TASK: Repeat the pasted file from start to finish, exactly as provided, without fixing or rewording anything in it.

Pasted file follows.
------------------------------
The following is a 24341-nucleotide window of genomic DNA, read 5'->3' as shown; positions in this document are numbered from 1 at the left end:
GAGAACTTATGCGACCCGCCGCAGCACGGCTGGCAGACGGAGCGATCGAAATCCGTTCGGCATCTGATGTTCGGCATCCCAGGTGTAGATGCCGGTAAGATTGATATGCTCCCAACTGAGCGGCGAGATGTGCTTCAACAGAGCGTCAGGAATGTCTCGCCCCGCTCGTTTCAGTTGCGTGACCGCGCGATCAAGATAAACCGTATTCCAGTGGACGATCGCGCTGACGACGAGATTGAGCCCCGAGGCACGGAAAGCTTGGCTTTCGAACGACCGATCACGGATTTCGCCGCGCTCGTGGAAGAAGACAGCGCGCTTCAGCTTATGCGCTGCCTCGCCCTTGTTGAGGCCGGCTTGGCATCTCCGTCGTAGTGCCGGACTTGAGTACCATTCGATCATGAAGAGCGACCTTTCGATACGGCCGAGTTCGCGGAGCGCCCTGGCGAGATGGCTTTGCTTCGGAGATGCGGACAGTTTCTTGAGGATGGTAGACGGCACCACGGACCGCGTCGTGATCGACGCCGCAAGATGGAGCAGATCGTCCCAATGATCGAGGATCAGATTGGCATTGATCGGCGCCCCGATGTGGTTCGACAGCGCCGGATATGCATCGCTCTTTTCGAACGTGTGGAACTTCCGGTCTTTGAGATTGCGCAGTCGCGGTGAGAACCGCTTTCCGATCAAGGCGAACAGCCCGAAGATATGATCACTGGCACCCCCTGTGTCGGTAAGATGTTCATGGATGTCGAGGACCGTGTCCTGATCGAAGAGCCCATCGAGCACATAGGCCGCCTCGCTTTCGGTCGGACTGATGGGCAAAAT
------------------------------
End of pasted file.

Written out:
The following is a 24341-nucleotide window of genomic DNA, read 5'->3' as shown; positions in this document are numbered from 1 at the left end:
GAGAACTTATGCGACCCGCCGCAGCACGGCTGGCAGACGGAGCGATCGAAATCCGTTCGGCATCTGATGTTCGGCATCCCAGGTGTAGATGCCGGTAAGATTGATATGCTCCCAACTGAGCGGCGAGATGTGCTTCAACAGAGCGTCAGGAATGTCTCGCCCCGCTCGTTTCAGTTGCGTGACCGCGCGATCAAGATAAACCGTATTCCAGTGGACGATCGCGCTGACGACGAGATTGAGCCCCGAGGCACGGAAAGCTTGGCTTTCGAACGACCGATCACGGATTTCGCCGCGCTCGTGGAAGAAGACAGCGCGCTTCAGCTTATGCGCTGCCTCGCCCTTGTTGAGGCCGGCTTGGCATCTCCGTCGTAGTGCCGGACTTGAGTACCATTCGATCATGAAGAGCGACCTTTCGATACGGCCGAGTTCGCGGAGCGCCCTGGCGAGATGGCTTTGCTTCGGAGATGCGGACAGTTTCTTGAGGATGGTAGACGGCACCACGGACCGCGTCGTGATCGACGCCGCAAGATGGAGCAGATCGTCCCAATGATCGAGGATCAGATTGGCATTGATCGGCGCCCCGATGTGGTTCGACAGCGCCGGATATGCATCGCTCTTTTCGAACGTGTGGAACTTCCGGTCTTTGAGATTGCGCAGTCGCGGTGAGAACCGCTTTCCGATCAAGGCGAACAGCCCGAAGATATGATCACTGGCACCCCCTGTGTCGGTAAGATGTTCATGGATGTCGAGGACCGTGTCCTGATCGAAGAGCCCATCGAGCACATAGGCCGCCTCGCTTTCGGTCGGACTGATGGGCAAAAT